Ortaköy (literally Middle Village in Turkish) is a neighbourhood, formerly a small village, within the Beşiktaş district of Istanbul, located in the middle of the European bank of the Bosphorus. Ortaköy is a cosmopolitan area, with communities of Turks, Greeks, Armenians and Jews. The neighbourhood hosts many different religious (Muslim, Jewish, Orthodox, and other Christian) structures. It is also a popular spot for locals and tourists alike, with its art galleries, night clubs, cafés, bars, and restaurants.
Ortaköy's most famous landmark is the Büyük Mecidiye Camii (Grand Imperial Mosque of Sultan Abdülmecid), usually called simply the Ortaköy Camii (Ortaköy Mosque), almost in the water on the Bosphorus European shore. It was originally built in the 18th century. Later, in the 19th century, the current mosque, ordered by Sultan Abdülmecid and designed by architects (father and son) Garabet Amira Balyan and Nigoğayos Balyan in Neo-Baroque style, was edificed between 1854 and 1856. The Neo-Baroque style Ortaköy Mosque is a beautifully ornate structure, right on the jetty of Ortaköy, bordering the waters of the Bosphorus, and thus highly visible from the passing boats.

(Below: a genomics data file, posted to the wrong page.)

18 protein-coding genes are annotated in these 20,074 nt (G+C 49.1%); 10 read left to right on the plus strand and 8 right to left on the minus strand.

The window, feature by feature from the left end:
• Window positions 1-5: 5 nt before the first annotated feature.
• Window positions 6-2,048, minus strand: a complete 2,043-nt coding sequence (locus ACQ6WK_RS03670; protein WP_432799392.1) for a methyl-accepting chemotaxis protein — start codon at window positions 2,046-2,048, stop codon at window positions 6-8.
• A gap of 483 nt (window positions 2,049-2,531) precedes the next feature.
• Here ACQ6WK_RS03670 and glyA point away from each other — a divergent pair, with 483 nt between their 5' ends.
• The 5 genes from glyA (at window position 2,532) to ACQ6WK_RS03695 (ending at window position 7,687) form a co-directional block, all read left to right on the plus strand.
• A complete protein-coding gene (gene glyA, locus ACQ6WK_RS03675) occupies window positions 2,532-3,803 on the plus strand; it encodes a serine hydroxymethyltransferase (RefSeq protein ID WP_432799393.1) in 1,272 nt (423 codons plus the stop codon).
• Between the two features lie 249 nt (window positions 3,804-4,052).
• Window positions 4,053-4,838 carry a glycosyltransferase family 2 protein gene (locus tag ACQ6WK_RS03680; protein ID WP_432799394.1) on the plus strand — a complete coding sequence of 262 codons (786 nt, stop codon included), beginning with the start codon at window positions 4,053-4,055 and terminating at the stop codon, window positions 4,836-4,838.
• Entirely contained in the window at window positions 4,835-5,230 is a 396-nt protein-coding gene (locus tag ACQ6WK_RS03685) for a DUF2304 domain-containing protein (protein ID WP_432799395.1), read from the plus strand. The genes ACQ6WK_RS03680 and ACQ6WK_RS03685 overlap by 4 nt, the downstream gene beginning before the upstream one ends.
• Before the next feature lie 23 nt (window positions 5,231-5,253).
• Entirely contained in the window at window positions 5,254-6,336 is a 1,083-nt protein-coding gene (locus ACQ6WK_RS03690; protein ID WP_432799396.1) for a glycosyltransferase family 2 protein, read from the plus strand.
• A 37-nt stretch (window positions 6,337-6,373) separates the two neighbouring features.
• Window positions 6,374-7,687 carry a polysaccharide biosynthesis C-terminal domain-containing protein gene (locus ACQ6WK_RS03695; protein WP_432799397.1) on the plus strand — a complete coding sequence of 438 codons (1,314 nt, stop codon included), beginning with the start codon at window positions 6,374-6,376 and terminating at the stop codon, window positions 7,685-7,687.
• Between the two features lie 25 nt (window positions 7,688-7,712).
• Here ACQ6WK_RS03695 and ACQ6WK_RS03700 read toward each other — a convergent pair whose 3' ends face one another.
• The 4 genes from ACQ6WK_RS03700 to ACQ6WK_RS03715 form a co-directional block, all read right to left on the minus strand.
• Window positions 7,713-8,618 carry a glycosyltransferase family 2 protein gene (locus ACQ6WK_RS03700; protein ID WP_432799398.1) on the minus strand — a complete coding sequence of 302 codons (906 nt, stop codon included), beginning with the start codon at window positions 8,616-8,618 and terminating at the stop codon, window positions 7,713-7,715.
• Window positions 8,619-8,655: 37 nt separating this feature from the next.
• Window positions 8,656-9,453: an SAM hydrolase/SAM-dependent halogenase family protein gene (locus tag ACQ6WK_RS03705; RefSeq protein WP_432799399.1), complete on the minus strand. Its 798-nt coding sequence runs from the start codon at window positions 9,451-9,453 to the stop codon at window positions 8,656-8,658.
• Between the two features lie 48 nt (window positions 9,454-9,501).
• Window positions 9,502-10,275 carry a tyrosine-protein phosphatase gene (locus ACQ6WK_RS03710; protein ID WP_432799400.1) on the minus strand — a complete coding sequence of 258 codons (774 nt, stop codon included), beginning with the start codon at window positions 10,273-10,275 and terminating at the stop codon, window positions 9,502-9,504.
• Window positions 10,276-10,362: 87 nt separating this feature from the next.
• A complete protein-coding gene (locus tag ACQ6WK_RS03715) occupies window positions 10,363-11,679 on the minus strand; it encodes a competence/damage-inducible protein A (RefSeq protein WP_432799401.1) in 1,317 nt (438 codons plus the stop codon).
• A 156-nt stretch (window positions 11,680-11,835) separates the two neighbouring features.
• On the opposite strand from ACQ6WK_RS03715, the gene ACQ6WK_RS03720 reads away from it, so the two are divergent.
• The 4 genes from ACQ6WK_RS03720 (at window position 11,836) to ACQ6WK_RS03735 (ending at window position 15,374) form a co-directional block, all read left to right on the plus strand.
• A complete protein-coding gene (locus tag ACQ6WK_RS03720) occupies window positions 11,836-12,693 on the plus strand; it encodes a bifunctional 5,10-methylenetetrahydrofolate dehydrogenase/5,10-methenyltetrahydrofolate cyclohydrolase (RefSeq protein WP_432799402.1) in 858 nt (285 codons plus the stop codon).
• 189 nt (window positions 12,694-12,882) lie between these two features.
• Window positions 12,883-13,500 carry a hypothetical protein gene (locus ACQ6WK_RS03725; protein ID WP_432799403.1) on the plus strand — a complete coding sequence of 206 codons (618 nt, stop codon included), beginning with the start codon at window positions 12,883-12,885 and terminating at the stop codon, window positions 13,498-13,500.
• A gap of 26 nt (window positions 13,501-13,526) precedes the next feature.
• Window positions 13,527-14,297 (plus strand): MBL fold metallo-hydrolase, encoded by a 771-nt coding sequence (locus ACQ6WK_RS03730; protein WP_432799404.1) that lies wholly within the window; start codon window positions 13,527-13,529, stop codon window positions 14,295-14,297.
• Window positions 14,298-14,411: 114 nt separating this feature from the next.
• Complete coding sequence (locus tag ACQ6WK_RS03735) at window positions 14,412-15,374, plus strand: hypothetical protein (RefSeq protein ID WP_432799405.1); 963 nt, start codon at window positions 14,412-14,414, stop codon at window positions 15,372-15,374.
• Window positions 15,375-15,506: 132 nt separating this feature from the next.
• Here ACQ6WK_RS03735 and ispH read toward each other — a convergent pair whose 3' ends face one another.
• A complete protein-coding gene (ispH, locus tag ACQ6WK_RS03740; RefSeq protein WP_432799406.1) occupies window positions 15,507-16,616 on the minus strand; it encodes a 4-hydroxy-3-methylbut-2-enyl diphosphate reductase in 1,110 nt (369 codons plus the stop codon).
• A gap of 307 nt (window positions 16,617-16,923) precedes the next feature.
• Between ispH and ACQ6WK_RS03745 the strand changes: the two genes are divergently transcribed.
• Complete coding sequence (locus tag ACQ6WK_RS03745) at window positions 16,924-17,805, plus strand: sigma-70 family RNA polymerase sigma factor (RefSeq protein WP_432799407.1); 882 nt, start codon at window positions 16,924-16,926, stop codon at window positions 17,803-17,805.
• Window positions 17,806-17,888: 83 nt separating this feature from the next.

This stately mosque is perhaps the prime example of Baroque architectural style in Istanbul. Constructed in 1853 during the rule of Ottoman Abdulmecid, the mosque was built by Nigoğos Balyan. An earthquake in 1894 severely damaged one of the minarets, and it has since undergone many renovations to prevent collapse. The dome ceiling is covered with colored mosaic tiles and massive windows let an immense amount of light pour into the structure.
Ortaköy Mosque is situated at waterside of the Ortaköy Pier square, one of the most beautiful locations on the Bosphorus. Built by Sultan Abdülmecid in 1854, its architect was Nikogos Balyan who designed it in neo- Baroque style. The wide, high windows let the ever-changing light reflections of the Bosphorus shine in the mosque.